Origin Unknown

Get your nanoviolins at the ready, because I am going to open this piece with a long gestating compliant on behalf of the booze retail community.

It goes without saying, that when deciding what to fill our shelves with, we sample the wares of new and unfamiliar breweries. Thankfully, the breweries are keen to help us out with this and there are usually a few new bottles kicking around the office

Sadly though, sometimes these samples are unsolicited and occasionally awful. (when this occurs, they usually end up as raffle prizes or down the sink) This makes me feel like an ungrateful heel, but there’s no way we can stock every brewery that approaches us like this.

So I barely raised an eyebrow, when I came into work one day to find a case of assorted beers from a brewery that I was totally unfamiliar with.

The beer came from a brewery called Farm Yard Ales, who hailed from…, where exactly?

The bottles and tins had no details about their origins at all, which was unusual (and of dubious legality) and as far as Googling goes, calling your company “Farm Yard Ales” is only slightly better than calling it “The Real Ale Company” or “Craft Beer Co”.

In very small print on the back label, it did say “from the farmyard”

: real helpful guys.

After a good twenty minutes of internet browsing, I finally ascertained that Farm Yard Ales are based in Lancashire and are yet to break out into the wider UK.

The reason why I was keen to find out where they came from, is because despite my reservations, the beer was actually, rather excellent (if not exactly groundbreaking).

Top of their range is a lovely, crisp, sessionable, tinned pilsner and a very old school, bottled best bitter.

The bitter was a particularly good example of the style: Not too effervescent or boozy, nicely balanced with a chewy, nutty, malted character and a clean finish. I could easily imagine myself sinking a few pints of it over the course of an evening.

So, I’m going to endeavour to get some of these beers up to Edinburgh and by the time this sees print they should be gracing our shelves. Its good beer and it’s well priced.

I just wish they were a bit clearer about where it comes from.

Posted in blog | Comments closed

Grin and Bear It


When I was first enlisted into the army of Bacchus, ( over a quarter of a century ago now- bloody hell! ) my recruiting sergeant came in the form of a pork pie hat wearing, brown bear called George

It was the pre-Loaded era, and when not swaggering about as and early exemplar of what came to be known as lad culture, the bear was the mascot of Hofmeister- a cheap macro lager that was briefly popular in the late eighties and early nineties.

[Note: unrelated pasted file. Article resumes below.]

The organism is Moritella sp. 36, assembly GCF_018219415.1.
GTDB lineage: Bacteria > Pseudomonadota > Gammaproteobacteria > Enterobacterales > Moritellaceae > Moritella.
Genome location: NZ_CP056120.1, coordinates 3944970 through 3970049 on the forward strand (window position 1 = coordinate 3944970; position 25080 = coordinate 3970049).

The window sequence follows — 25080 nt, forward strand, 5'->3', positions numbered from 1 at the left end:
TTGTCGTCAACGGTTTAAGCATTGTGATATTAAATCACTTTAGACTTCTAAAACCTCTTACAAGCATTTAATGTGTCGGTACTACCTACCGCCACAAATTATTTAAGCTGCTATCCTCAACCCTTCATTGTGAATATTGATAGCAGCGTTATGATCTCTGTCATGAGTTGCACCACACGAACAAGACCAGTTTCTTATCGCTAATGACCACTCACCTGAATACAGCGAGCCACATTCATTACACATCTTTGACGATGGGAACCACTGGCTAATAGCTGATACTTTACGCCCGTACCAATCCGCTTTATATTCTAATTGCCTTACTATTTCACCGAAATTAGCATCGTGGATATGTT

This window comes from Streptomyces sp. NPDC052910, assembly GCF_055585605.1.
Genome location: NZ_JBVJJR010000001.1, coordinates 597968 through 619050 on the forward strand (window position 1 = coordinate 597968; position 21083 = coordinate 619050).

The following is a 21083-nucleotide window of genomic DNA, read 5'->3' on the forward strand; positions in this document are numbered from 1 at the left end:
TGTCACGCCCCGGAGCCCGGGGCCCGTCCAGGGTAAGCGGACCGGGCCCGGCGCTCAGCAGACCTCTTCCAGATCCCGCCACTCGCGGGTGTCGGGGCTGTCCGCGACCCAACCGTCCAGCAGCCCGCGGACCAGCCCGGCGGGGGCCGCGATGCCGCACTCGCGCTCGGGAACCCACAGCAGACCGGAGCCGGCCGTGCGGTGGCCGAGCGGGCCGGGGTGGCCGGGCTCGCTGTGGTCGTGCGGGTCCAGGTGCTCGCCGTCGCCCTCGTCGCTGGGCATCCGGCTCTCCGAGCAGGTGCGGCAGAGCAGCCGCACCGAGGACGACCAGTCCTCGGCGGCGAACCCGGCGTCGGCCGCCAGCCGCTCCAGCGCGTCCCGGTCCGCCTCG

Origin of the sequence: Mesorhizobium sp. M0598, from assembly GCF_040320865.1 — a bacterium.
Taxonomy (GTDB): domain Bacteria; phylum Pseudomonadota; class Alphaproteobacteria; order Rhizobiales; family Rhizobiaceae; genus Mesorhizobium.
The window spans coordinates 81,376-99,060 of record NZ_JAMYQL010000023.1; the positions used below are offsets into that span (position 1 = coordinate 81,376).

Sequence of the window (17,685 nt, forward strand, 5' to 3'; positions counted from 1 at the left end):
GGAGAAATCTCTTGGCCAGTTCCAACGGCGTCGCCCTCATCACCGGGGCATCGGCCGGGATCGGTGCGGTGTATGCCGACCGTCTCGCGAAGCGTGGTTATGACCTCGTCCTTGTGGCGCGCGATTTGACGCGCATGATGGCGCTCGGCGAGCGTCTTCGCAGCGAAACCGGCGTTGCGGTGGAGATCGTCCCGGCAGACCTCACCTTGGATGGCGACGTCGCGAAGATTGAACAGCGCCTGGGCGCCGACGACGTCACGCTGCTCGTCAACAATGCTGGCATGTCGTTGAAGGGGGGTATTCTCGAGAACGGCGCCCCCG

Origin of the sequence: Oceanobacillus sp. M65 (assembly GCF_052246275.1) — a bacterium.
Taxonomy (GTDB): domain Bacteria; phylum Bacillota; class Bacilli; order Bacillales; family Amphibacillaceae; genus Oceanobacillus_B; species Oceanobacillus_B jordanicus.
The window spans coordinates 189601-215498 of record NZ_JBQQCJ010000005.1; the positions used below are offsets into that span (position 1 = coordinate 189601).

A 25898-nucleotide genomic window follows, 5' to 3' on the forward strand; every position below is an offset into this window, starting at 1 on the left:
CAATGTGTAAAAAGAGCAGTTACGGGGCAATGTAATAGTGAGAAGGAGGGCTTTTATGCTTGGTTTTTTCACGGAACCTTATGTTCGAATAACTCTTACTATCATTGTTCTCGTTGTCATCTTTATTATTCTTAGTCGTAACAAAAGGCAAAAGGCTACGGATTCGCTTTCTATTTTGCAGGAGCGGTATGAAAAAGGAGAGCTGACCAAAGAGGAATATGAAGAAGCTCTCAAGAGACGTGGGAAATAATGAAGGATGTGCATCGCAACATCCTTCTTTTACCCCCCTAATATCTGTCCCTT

Hofmeister, like most commercial lager, could very broadly be defined as a Munich helles; – light, gassy and with less bitterness than a pilsner. Although it has been recently revived as a true Bavarian beer, originally it was as British as Bullseye. The bear has long been a symbol of German Beer (although confusingly, it is more readily associated with Berlin rather than Munich) and presumably that is how George came about (ad agencies do, occasionally think these things through)

I was put in this nostalgic frame of mind whist downing a couple of cans of my current favourite go-to pils The Dancing Bear by Magic Rock Brewing in Huddersfield. There is always at least a can or two of this sitting in the back of my fridge. It is well-priced, relatively easy to get hold of and I do appreciate a decent laaaager occasionally.

It pours a bright, clear gold, throws a slight, but attractive head of creamy bubbles. The nose has a slightly piney, resinous aroma as well as the more expected shortbread and lemon. The palate has a rather nice, creamy and mellow texture and a crisp, light, finish.

To be honest, there’s not much more I can say about it, it’s just a decent lager and unless you’re a Mormon, you know exactly what to expect; – It’s just cleaner, fresher and better made than most. I’ve had better lagers, but not at anything like this price.

I’ve recently started to eschew all the fancy-pant kettle sours and imperial pastry stouts and began evaluating breweries by how well they can do the basics.

Judged by the amount of Dancing Bear I drink, Magic Rock are very talented outfit indee

Posted in blog | Comments closed

Don’t have Lao Khao, man.

A couple of weeks ago a good friend and colleague returned from a family holiday in Thailand bearing gifts- a couple of innocuous looking bottles of Thai booze. I naively assumed they would just be your bog-standard domestic lager in a fancy foreign bottle, but I was very wrong.

Once in the glass, it was immediately apparent that the still, brilliantly clear, slightly viscous liquid was a spirit of some kind. This was my first (and hopefully last) experience of Lao Khao.

This is the justly feared and celebrated rice-spirit of Thailand and the nearest thing the country has to a national drink. Distilled from sticky rice and broadly between 35-55% abv, it has much in common with other semi-legal moonshines, but it has a slight sweetness to the palate and a strange oily-creamy lactose edge to the finish. To be honest, it’s far from the worst thing to reach my tongue- but the smell!

It’s pungent stuff, the immediate hit is of turpentine with an off-putting undernote of garage forecourt. Maybe, if I was being generous, I would say there was a very slight hint of coconut. The palate burns and offers little flavour to hide the fact that your drinking what is basically neat alcohol. When compared with say, a Polish rectified spirit it is, as the young people say, Rough AF.

I had a bunch of mates help me polish off a wee bottle and even then my hangover was one of those dentist drill & waltzer combos.

So, whilst I was very grateful to my friend for letting me experience the pleasures of Lao Khao first hand – I don’t think I can really recommend it to anyone else.

Key to Lao Khao’s popularity is price, a 33cl bottle will set you back a handful of baht- about the same as the cheapest available lager. This is mostly because beer production in Thailand is over-regulated and over-taxed. But whatever the reason, the cheapest available alcohol is also the most potent.